OSU’s Impact on Astoria and Newport

Strengthening the Seafood Industry

Oregon has some of the world’s finest seafood, supported by research that helps keep it fresh, safe and abundant. Oregon State researchers developed a process that kills stomach flu-causing bacteria lurking in raw shellfish by subjecting oysters in the shell to very high pressure. Food technologists also developed a thin, edible protective film that can be used to coat fish fillets to keep them fresh much longer. And Oregon State’s Jae Park helped pioneer ways to process low-value fish into surimi, a high-value seafood product that can be made to imitate crab and scallops, helping revitalize fisheries in Oregon and beyond. Since 1993, the Seafood Laboratory has hosted the Surimi School to demonstrate new processing techniques for what has become a major international
commodity with an annual value of $2.2 billion.

 

Launching New Food Business

Oregon State launched the Oregon Open Campus initiative in 2010 to address the unique
educational and economic development needs of communities statewide. And it’s
already producing results. In Tillamook County, Oregon Open Campus is helping turn
ideas into locally made products and profitable new businesses through its Recipe to
Market program. Over the four-month class, entrepreneurs learn safe food production
techniques, including a full-day session at the Food Innovation Center in Portland where
their products are tested in a laboratory setting. They also receive one-on-one help with
developing a business plan, brand and marketing campaign. To date, seven participants
have completed the course, and three new businesses have been launched. One of these
success stories is Jan Skelton, owner of More Than A Cracker. Her products can be found at the Tillamook Cheese factory.

Collaborating on Marine Reserves

Oregon State oceanographers, marine biologists and Sea Grant Extension agents have
spent at least a decade studying whether marine reserves can help protect biodiversity,
habitats and fish populations in Oregon’s coastal waters. Along with assessing scientific
data, they’ve also recognized the need to get buy-in from local fishermen and other
stakeholders. In Port Orford, with a pilot reserve planned at nearby Redfish Rocks,
Oregon Sea Grant has studied the socioeconomic impacts of marine reserves and served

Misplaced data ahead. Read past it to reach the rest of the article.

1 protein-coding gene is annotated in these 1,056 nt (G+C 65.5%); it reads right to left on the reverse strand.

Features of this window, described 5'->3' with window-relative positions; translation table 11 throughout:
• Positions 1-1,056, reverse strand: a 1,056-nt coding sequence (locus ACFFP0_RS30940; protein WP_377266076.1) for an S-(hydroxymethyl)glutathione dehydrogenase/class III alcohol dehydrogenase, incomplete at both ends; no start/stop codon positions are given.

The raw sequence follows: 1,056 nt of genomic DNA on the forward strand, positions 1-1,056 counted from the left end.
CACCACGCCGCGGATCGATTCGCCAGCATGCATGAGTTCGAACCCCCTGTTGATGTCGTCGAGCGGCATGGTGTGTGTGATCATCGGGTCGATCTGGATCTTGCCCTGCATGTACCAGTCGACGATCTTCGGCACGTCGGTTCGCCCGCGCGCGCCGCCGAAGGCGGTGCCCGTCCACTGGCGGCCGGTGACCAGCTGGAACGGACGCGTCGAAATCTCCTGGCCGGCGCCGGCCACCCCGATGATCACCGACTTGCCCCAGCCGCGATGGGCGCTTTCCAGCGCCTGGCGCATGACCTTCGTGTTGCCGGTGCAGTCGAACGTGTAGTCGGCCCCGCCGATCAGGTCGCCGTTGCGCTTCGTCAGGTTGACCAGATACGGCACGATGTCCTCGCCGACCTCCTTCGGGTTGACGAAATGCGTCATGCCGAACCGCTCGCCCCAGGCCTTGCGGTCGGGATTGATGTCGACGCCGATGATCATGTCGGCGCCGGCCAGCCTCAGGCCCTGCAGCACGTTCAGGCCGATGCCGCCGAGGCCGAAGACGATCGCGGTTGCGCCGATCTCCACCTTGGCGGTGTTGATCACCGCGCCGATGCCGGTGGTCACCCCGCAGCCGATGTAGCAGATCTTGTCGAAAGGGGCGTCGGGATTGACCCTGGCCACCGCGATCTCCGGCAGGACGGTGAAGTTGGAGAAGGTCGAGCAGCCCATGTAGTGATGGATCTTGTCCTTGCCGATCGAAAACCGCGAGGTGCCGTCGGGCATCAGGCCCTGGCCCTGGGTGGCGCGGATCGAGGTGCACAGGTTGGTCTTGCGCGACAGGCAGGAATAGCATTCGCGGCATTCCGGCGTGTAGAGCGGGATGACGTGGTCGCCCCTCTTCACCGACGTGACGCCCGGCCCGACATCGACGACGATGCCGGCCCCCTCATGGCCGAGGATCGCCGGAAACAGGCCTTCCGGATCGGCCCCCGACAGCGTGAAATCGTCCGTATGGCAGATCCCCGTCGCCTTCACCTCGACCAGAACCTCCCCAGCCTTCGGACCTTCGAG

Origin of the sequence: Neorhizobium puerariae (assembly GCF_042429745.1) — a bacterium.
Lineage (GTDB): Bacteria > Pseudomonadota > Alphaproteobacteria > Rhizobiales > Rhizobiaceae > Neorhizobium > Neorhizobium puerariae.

as a neutral resource for community dialogue. In sometimes contentious meetings,
commercial and recreational fishermen, conservationists, scientists and local leaders
all had the opportunity to have their perspectives considered, with the intent to find a
balance that preserves both ocean ecosystems and a way of life for coastal communities.
Through respect and collaboration, they did.

Protecting a Small Berry with a Big Impact

Cranberries may be small, but their impact is not. Cranberry juice helps maintain
urinary tract health, and cranberries contribute $10 million to the Oregon economy.
But for growers along the southern coast, frost is an unpredictable killer. When frost
threatens, they must turn on sprinklers at just the right time and temperature so ice
forms quickly into a protective coating over the fragile cranberry buds. If the timing is
off or the temperature changes, the entire crop can be lost in less than an hour. To take
the guesswork out of frost control, OSU Extension horticulturists are testing frost units
— small, sensor-filled metal boxes set at varying temperatures and placed over vines
and berries, then checked daily. By examining the buds for damage, researchers can
determine at what temperatures and at what bud stages irrigation is needed to protect
against frost.

Monitoring Dairy Cow Health

Milk is Oregon’s official state beverage and its second-largest agricultural commodity,
with dairy farmers grossing $523.9 million in sales in 2011. The state’s dairy industry
contributes more than $1 billion to Oregon’s economy each year from its approximately
350 dairy farms and 120,000 dairy cows. Oregon State researchers are visiting 50 of those farms to examine the impact organic and conventional management practices have on cows’ health. They collect milk samples, count bacteria and screen for common infectious diseases, with the aim to find correlations between management practices, incidences of diseases and the amount of milk produced. Researchers can then use the data to develop recommendations for keeping dairy cows healthy while optimizing income and the quality of the milk.


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